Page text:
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Members services manager Keith Osborne who stole unique and priceless beer bottle labels from the Public Records Of...
Members services manager Keith Osborne who stole unique and priceless beer bottle labels from the Public Records Office for his private collection had his prison sentence cut from 18 months to six by the criminal appeal court in London.

Mr Osborne, 47, who worked for Hart DC and featured in the Guinness Book of Records as the leading authority on such labels, was jailed on August 30 at Kingston crown court after being convicted of nine thefts for which he received concurrent 18-month terms.

He was also ordered to pay £2,292 costs within 12 months.

Mr Justice Ognall announced in the appeal court: 'We substitute concurrent sentences of six months. Weighing the offences against compassionate circumstances and his positive good character 18 months was manifestly excessive.

'This called for a prison sentence characterised as 'no more than the clang of the prison doors'.

'It is submitted with justification that the chronicle of depredations coincided almost precisely with a particularly florid period in a chronic depressive illness he had suffered for some considerable time'.

He said the court agreed with the sentencing judge that factors responsible for Osborne's conduct were that he had become obsessed with his hobby of collecting beer bottle labels, had been under pressure at work and very depressed.

Osborne's counsel, Peter Testar, had said he had been showered with testimonials demonstrating the esteem in which Osborne had been and still was held by colleagues and others.

He had also submitted that Osborne's young son was bereft of the comfort of his father, and Osborne's wife had suffered serious illness and her mother had died.

Mr Justice Ognall commented: 'However esoteric the character of his hobby, he was violating and damaging if not destroying part of this country's national heritage.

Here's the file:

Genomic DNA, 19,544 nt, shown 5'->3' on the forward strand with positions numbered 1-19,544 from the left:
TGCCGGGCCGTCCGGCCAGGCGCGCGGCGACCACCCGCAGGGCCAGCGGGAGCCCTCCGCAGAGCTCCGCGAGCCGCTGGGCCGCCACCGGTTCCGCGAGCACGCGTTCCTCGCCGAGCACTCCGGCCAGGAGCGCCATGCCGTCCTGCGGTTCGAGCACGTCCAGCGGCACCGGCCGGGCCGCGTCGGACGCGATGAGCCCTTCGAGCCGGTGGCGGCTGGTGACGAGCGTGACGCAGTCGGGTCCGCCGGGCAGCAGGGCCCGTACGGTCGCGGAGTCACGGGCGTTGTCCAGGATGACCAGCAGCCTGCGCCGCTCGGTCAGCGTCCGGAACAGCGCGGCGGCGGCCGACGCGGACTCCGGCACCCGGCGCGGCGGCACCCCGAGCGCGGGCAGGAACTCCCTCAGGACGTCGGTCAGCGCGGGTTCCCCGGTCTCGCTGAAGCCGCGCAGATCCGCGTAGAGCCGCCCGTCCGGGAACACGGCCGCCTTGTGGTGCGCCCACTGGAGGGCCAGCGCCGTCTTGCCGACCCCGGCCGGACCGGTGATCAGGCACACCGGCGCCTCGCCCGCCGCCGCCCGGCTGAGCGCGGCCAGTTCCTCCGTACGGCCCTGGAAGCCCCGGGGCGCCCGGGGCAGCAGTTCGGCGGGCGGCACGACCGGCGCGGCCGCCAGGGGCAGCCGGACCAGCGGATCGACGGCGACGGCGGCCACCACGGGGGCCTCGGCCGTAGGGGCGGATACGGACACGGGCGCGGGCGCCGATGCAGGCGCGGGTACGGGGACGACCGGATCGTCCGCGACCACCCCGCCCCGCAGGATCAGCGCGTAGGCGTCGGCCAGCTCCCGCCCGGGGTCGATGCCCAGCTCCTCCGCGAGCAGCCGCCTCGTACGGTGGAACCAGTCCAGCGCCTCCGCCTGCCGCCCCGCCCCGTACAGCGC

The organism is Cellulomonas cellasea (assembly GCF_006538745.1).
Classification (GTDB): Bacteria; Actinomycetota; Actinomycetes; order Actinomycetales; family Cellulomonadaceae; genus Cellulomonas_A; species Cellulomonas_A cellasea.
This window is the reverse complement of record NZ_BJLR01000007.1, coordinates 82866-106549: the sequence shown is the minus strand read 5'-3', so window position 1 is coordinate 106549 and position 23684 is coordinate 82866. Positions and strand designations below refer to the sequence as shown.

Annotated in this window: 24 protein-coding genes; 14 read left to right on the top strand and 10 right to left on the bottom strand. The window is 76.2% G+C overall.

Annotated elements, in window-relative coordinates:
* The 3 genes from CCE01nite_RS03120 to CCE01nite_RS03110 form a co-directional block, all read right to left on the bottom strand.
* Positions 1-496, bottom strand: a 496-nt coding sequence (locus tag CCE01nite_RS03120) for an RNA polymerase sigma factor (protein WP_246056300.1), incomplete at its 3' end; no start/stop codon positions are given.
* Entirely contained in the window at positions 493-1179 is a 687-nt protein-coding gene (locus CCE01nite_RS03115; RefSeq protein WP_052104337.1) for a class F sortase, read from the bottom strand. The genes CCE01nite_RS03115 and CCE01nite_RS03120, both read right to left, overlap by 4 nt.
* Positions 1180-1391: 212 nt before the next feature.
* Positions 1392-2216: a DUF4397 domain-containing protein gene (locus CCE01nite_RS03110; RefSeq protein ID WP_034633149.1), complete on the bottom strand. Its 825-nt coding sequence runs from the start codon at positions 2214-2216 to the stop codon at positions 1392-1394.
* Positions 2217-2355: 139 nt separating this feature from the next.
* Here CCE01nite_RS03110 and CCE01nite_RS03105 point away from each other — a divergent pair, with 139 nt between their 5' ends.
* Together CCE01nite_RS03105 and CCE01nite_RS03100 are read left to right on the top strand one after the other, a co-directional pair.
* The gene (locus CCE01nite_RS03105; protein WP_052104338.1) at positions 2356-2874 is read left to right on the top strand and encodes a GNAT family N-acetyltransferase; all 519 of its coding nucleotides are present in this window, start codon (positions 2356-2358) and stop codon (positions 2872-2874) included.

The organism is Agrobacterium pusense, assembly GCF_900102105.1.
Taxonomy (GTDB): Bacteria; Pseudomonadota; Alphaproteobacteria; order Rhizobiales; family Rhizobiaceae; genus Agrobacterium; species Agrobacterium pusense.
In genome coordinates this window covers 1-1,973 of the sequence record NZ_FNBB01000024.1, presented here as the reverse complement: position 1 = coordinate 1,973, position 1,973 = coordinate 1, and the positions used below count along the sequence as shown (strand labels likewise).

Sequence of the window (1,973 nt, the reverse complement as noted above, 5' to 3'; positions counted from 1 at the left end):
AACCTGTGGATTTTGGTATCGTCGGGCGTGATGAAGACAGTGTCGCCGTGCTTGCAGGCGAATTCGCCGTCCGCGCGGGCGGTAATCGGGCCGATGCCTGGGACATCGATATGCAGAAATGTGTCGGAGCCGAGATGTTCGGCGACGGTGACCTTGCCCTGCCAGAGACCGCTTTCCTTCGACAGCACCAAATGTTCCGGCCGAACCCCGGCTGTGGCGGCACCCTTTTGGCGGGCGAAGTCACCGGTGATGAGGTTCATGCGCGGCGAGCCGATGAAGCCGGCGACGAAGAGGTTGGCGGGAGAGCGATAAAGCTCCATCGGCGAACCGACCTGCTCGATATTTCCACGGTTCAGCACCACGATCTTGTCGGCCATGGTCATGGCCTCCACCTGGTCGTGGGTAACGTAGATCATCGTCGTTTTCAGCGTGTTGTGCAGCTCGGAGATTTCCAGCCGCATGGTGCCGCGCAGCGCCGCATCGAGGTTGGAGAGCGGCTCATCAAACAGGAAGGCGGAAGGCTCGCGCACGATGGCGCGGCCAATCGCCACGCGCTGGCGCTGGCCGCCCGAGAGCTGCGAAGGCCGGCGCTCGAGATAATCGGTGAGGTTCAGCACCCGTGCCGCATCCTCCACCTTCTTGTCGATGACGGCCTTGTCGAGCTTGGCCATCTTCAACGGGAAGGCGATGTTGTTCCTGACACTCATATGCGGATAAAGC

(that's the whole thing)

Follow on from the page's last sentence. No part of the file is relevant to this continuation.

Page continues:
'The fact a person of his character decided on this criminal conduct makes it all the more reprehensible.

'His position in local government carried with it a particularly heavy responsibility not to dishonour the esteem in which he was held'.

The judge said that Osborne, who had a collection of several thousand labels said to be worth about £50,000 and was president of a label collectors' society, had used the facilities at the Public Records Office at Kew since the early-1980s.

In August 1993 pages of whole and part beer bottle labels cut from documents issued to him the previous month were found in the office's toilet system.

A check found 12 documents viewed by him and including unique, original and priceless beer bottle labels were damaged.

Three days later he was seen on a video in the reading room to be making cutting movements over documents later found damaged and with papers missing, and he was arrested.

Mr Testar told the appeal court that local newspaper publicity had been particularly wounding for the family, and Osborne had been dismissed between conviction and sentence.

He said after the hearing that Osborne should be released on November 30.

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